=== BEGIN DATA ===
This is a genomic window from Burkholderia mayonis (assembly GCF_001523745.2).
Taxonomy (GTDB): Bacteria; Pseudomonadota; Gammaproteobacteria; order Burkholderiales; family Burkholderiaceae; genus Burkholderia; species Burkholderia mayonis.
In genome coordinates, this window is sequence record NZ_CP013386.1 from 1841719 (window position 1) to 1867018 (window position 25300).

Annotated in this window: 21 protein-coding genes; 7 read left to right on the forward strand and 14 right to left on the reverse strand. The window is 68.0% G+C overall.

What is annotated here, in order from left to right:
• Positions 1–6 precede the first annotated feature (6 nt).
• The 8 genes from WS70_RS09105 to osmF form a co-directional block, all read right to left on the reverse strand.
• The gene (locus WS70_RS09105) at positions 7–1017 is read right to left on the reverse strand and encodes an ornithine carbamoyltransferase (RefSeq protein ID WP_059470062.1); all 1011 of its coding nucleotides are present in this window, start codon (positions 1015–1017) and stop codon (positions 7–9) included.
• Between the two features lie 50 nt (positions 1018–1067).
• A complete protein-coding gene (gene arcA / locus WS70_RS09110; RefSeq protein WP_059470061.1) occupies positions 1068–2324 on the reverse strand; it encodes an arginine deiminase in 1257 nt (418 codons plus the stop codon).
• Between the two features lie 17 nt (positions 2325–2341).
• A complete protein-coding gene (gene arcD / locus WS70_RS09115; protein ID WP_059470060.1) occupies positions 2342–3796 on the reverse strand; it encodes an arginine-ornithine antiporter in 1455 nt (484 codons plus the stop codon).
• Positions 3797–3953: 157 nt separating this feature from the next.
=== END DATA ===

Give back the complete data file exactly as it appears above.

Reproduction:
This is a genomic window from Burkholderia mayonis (assembly GCF_001523745.2).
Taxonomy (GTDB): Bacteria; Pseudomonadota; Gammaproteobacteria; order Burkholderiales; family Burkholderiaceae; genus Burkholderia; species Burkholderia mayonis.
In genome coordinates, this window is sequence record NZ_CP013386.1 from 1841719 (window position 1) to 1867018 (window position 25300).

Annotated in this window: 21 protein-coding genes; 7 read left to right on the forward strand and 14 right to left on the reverse strand. The window is 68.0% G+C overall.

What is annotated here, in order from left to right:
• Positions 1–6 precede the first annotated feature (6 nt).
• The 8 genes from WS70_RS09105 to osmF form a co-directional block, all read right to left on the reverse strand.
• The gene (locus WS70_RS09105) at positions 7–1017 is read right to left on the reverse strand and encodes an ornithine carbamoyltransferase (RefSeq protein ID WP_059470062.1); all 1011 of its coding nucleotides are present in this window, start codon (positions 1015–1017) and stop codon (positions 7–9) included.
• Between the two features lie 50 nt (positions 1018–1067).
• A complete protein-coding gene (gene arcA / locus WS70_RS09110; RefSeq protein WP_059470061.1) occupies positions 1068–2324 on the reverse strand; it encodes an arginine deiminase in 1257 nt (418 codons plus the stop codon).
• Between the two features lie 17 nt (positions 2325–2341).
• A complete protein-coding gene (gene arcD / locus WS70_RS09115; protein ID WP_059470060.1) occupies positions 2342–3796 on the reverse strand; it encodes an arginine-ornithine antiporter in 1455 nt (484 codons plus the stop codon).
• Positions 3797–3953: 157 nt separating this feature from the next.